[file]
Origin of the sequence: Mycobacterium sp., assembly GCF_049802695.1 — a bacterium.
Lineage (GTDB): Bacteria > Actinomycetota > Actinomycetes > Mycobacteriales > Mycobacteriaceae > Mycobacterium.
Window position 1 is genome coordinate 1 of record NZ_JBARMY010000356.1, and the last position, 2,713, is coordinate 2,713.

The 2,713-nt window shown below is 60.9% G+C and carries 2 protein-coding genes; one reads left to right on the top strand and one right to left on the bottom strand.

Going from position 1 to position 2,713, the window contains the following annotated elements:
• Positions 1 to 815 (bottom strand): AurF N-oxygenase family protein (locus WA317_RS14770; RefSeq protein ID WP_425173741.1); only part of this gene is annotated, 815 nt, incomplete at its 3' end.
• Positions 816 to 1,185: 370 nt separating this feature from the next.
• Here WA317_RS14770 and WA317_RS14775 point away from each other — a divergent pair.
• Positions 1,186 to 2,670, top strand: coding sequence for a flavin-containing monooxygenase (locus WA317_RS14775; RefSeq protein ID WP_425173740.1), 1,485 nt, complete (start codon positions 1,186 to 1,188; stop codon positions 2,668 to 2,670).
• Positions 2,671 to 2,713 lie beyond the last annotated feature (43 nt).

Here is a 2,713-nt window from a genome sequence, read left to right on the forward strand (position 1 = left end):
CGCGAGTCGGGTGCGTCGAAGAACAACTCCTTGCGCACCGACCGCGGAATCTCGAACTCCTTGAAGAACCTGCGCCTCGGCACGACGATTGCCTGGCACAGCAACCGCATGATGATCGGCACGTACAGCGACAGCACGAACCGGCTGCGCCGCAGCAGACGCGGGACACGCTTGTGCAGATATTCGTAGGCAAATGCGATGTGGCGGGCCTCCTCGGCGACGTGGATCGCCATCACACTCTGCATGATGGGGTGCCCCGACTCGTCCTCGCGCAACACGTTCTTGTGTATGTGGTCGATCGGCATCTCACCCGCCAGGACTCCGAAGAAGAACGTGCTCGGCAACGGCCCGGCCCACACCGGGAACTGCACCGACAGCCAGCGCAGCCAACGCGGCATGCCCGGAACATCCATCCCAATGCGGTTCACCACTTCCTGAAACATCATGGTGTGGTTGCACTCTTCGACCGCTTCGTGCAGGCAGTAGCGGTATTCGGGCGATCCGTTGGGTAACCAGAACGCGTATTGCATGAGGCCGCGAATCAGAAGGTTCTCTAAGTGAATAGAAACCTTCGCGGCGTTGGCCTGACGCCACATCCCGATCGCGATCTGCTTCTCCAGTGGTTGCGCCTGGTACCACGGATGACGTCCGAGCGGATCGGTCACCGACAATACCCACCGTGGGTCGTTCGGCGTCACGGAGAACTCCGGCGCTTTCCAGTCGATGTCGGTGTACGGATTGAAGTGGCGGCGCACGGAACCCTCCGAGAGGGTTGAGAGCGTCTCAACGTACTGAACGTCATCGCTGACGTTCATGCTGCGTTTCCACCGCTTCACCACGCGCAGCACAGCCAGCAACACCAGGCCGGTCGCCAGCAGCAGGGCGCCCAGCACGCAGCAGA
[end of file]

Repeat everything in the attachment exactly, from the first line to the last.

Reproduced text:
Origin of the sequence: Mycobacterium sp., assembly GCF_049802695.1 — a bacterium.
Lineage (GTDB): Bacteria > Actinomycetota > Actinomycetes > Mycobacteriales > Mycobacteriaceae > Mycobacterium.
Window position 1 is genome coordinate 1 of record NZ_JBARMY010000356.1, and the last position, 2,713, is coordinate 2,713.

The 2,713-nt window shown below is 60.9% G+C and carries 2 protein-coding genes; one reads left to right on the top strand and one right to left on the bottom strand.

Going from position 1 to position 2,713, the window contains the following annotated elements:
• Positions 1 to 815 (bottom strand): AurF N-oxygenase family protein (locus WA317_RS14770; RefSeq protein ID WP_425173741.1); only part of this gene is annotated, 815 nt, incomplete at its 3' end.
• Positions 816 to 1,185: 370 nt separating this feature from the next.
• Here WA317_RS14770 and WA317_RS14775 point away from each other — a divergent pair.
• Positions 1,186 to 2,670, top strand: coding sequence for a flavin-containing monooxygenase (locus WA317_RS14775; RefSeq protein ID WP_425173740.1), 1,485 nt, complete (start codon positions 1,186 to 1,188; stop codon positions 2,668 to 2,670).
• Positions 2,671 to 2,713 lie beyond the last annotated feature (43 nt).

Here is a 2,713-nt window from a genome sequence, read left to right on the forward strand (position 1 = left end):
CGCGAGTCGGGTGCGTCGAAGAACAACTCCTTGCGCACCGACCGCGGAATCTCGAACTCCTTGAAGAACCTGCGCCTCGGCACGACGATTGCCTGGCACAGCAACCGCATGATGATCGGCACGTACAGCGACAGCACGAACCGGCTGCGCCGCAGCAGACGCGGGACACGCTTGTGCAGATATTCGTAGGCAAATGCGATGTGGCGGGCCTCCTCGGCGACGTGGATCGCCATCACACTCTGCATGATGGGGTGCCCCGACTCGTCCTCGCGCAACACGTTCTTGTGTATGTGGTCGATCGGCATCTCACCCGCCAGGACTCCGAAGAAGAACGTGCTCGGCAACGGCCCGGCCCACACCGGGAACTGCACCGACAGCCAGCGCAGCCAACGCGGCATGCCCGGAACATCCATCCCAATGCGGTTCACCACTTCCTGAAACATCATGGTGTGGTTGCACTCTTCGACCGCTTCGTGCAGGCAGTAGCGGTATTCGGGCGATCCGTTGGGTAACCAGAACGCGTATTGCATGAGGCCGCGAATCAGAAGGTTCTCTAAGTGAATAGAAACCTTCGCGGCGTTGGCCTGACGCCACATCCCGATCGCGATCTGCTTCTCCAGTGGTTGCGCCTGGTACCACGGATGACGTCCGAGCGGATCGGTCACCGACAATACCCACCGTGGGTCGTTCGGCGTCACGGAGAACTCCGGCGCTTTCCAGTCGATGTCGGTGTACGGATTGAAGTGGCGGCGCACGGAACCCTCCGAGAGGGTTGAGAGCGTCTCAACGTACTGAACGTCATCGCTGACGTTCATGCTGCGTTTCCACCGCTTCACCACGCGCAGCACAGCCAGCAACACCAGGCCGGTCGCCAGCAGCAGGGCGCCCAGCACGCAGCAGA